I’m sure you’re thinking – sales are down, maybe even dismal – there is no way that my business can be successful in this recession. Think again. The success of a business is not linked to the economy as much as it is linked to the business owner’s willingness to pivot, creatively problem solve and plan. Declining or stagnant sales are normal during a recession, but completely drying up to nothing is not. Sales that plummet are the result of poor business structure which may include your products, selling platform and/or marketing strategy.
Simply put, a recession is not the death sentence of your business but it is the time when you need to reevaluate the way you are doing things and make changes that help your business survive through these times.
What Step Should You Take First?
Chances are that you did not start selling your maker goods because you didn’t need the money. For many households, the prospect of a few hundred dollars a month is the difference between making it or breaking it financially. Your household may even be completely dependent on your income contribution from maker sales. Financially stability is critical to any business or hobby that wants longevity. Too often, the importance of financial stability is overlooked. Makers have a few good months and instantly devote that money to fun purchases instead of savings and financial planning. To be honest, this type of mindset is not your fault. In the United States, in particular, there is a lack of financial literacy and a drive to do and have things over financial peace. Just because this may be your situation or may be the status quo doesn’t mean you cannot make a change.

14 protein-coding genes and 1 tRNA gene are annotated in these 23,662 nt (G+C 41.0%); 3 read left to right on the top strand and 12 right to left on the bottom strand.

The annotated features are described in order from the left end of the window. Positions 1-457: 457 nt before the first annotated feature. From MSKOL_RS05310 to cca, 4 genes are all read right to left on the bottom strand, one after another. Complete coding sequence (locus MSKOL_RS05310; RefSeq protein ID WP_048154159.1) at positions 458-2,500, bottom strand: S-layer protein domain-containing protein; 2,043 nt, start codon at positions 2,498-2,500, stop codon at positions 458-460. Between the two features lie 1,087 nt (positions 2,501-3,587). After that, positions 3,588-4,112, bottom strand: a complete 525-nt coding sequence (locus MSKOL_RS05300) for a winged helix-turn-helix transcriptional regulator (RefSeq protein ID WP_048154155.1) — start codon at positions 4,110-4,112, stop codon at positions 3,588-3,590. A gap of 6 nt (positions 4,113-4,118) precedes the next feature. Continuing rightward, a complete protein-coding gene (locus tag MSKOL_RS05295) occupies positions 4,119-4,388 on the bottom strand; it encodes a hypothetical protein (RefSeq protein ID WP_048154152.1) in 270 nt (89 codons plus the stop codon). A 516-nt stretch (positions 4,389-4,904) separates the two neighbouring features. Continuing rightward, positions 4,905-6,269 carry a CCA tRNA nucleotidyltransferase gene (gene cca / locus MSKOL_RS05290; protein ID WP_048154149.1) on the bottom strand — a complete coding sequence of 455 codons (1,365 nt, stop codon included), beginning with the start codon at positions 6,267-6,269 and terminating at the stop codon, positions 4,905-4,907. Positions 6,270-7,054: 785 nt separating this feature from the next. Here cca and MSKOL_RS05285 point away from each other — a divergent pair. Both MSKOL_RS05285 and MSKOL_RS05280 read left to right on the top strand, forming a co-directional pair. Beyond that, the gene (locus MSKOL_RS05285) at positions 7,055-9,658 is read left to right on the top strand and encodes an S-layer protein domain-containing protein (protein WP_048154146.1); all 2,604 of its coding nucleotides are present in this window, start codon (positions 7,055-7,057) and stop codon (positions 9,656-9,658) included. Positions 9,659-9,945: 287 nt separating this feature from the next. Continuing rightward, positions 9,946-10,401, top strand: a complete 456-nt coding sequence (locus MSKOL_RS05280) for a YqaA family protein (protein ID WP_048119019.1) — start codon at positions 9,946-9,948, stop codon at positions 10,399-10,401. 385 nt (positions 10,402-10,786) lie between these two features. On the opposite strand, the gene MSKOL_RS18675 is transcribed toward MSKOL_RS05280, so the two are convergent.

Was I the beacon of financial responsibility during the last recession? Absolutely not. I was barely and adult. If you’ve heard me ever talk about my own story, then you know those were some rocky years. The last recession – and starting a business during that recession – taught me a lot about how to plan for the future. Have you ever noticed that you don’t see me taking some crazy lavish vacation or buying a bunch of expensive stuff? It’s because that last recession really taught me the difference between things that I wanted and needed in life. My biggest takeaway was that I both wanted and needed to have financial stability on my own terms that would make it through turbulent times like pandemics, recessions and general life crisis’.